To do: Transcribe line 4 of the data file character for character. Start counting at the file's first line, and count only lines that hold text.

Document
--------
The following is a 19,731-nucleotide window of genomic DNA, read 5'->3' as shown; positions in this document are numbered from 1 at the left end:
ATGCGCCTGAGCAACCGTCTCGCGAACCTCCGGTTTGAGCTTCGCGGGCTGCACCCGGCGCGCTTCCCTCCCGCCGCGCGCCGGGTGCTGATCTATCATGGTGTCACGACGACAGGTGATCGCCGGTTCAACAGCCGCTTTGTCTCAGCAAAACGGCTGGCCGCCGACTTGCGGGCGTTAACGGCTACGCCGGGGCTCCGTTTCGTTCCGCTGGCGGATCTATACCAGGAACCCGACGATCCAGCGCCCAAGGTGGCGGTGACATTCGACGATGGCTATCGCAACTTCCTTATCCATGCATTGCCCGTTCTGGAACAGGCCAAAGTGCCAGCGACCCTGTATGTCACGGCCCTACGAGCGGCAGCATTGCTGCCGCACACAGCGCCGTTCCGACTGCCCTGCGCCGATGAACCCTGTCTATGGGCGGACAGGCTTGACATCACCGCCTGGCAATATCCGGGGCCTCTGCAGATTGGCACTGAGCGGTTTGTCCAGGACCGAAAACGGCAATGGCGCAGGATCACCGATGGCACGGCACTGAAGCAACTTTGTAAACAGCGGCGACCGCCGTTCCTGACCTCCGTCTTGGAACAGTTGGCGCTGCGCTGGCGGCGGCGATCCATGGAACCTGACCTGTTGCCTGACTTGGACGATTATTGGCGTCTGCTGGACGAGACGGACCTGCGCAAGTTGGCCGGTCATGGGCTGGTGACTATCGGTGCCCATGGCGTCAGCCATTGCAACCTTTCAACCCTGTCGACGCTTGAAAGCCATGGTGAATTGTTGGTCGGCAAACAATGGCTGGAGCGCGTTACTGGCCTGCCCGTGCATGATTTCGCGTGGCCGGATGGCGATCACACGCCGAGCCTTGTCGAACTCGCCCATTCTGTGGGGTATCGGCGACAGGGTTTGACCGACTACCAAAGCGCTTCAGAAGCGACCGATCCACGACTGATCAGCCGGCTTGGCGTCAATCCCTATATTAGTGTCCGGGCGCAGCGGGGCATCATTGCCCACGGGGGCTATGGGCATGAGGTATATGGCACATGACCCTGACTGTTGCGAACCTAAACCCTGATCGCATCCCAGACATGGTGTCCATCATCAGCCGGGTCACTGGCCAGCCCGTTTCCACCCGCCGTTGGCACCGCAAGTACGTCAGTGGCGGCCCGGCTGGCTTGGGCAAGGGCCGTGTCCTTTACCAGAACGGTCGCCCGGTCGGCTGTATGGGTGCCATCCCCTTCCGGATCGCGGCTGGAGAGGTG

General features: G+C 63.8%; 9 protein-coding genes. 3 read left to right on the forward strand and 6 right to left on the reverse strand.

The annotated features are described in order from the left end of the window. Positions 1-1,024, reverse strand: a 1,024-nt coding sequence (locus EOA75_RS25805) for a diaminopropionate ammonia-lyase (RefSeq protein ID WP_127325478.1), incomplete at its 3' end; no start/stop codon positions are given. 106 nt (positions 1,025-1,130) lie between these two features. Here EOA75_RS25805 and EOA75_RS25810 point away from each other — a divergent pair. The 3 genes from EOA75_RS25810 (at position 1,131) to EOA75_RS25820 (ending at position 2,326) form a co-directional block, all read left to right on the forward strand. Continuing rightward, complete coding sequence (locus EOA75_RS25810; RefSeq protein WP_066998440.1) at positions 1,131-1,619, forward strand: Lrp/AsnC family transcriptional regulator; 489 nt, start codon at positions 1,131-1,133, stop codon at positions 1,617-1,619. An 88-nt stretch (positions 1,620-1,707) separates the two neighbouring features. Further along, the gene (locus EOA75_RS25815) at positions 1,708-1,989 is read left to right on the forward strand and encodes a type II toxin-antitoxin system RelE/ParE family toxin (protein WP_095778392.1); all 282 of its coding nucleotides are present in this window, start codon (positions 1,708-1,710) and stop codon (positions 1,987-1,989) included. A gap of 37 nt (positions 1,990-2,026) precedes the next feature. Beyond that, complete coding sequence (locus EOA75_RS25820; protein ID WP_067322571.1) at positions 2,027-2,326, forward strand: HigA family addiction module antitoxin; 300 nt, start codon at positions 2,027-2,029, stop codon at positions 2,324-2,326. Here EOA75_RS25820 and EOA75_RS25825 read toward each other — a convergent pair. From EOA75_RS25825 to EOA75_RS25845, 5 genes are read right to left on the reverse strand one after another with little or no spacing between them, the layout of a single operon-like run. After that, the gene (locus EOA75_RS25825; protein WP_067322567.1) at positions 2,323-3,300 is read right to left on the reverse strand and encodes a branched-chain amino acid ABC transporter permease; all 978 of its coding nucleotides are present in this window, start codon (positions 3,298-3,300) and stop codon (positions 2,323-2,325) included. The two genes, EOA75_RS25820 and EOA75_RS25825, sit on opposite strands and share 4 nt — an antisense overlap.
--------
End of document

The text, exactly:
The annotated features are described in order from the left end of the window. Positions 1-1,024, reverse strand: a 1,024-nt coding sequence (locus EOA75_RS25805) for a diaminopropionate ammonia-lyase (RefSeq protein ID WP_127325478.1), incomplete at its 3' end; no start/stop codon positions are given. 106 nt (positions 1,025-1,130) lie between these two features. Here EOA75_RS25805 and EOA75_RS25810 point away from each other — a divergent pair. The 3 genes from EOA75_RS25810 (at position 1,131) to EOA75_RS25820 (ending at position 2,326) form a co-directional block, all read left to right on the forward strand. Continuing rightward, complete coding sequence (locus EOA75_RS25810; RefSeq protein WP_066998440.1) at positions 1,131-1,619, forward strand: Lrp/AsnC family transcriptional regulator; 489 nt, start codon at positions 1,131-1,133, stop codon at positions 1,617-1,619. An 88-nt stretch (positions 1,620-1,707) separates the two neighbouring features. Further along, the gene (locus EOA75_RS25815) at positions 1,708-1,989 is read left to right on the forward strand and encodes a type II toxin-antitoxin system RelE/ParE family toxin (protein WP_095778392.1); all 282 of its coding nucleotides are present in this window, start codon (positions 1,708-1,710) and stop codon (positions 1,987-1,989) included. A gap of 37 nt (positions 1,990-2,026) precedes the next feature. Beyond that, complete coding sequence (locus EOA75_RS25820; protein ID WP_067322571.1) at positions 2,027-2,326, forward strand: HigA family addiction module antitoxin; 300 nt, start codon at positions 2,027-2,029, stop codon at positions 2,324-2,326. Here EOA75_RS25820 and EOA75_RS25825 read toward each other — a convergent pair. From EOA75_RS25825 to EOA75_RS25845, 5 genes are read right to left on the reverse strand one after another with little or no spacing between them, the layout of a single operon-like run. After that, the gene (locus EOA75_RS25825; protein WP_067322567.1) at positions 2,323-3,300 is read right to left on the reverse strand and encodes a branched-chain amino acid ABC transporter permease; all 978 of its coding nucleotides are present in this window, start codon (positions 3,298-3,300) and stop codon (positions 2,323-2,325) included. The two genes, EOA75_RS25820 and EOA75_RS25825, sit on opposite strands and share 4 nt — an antisense overlap.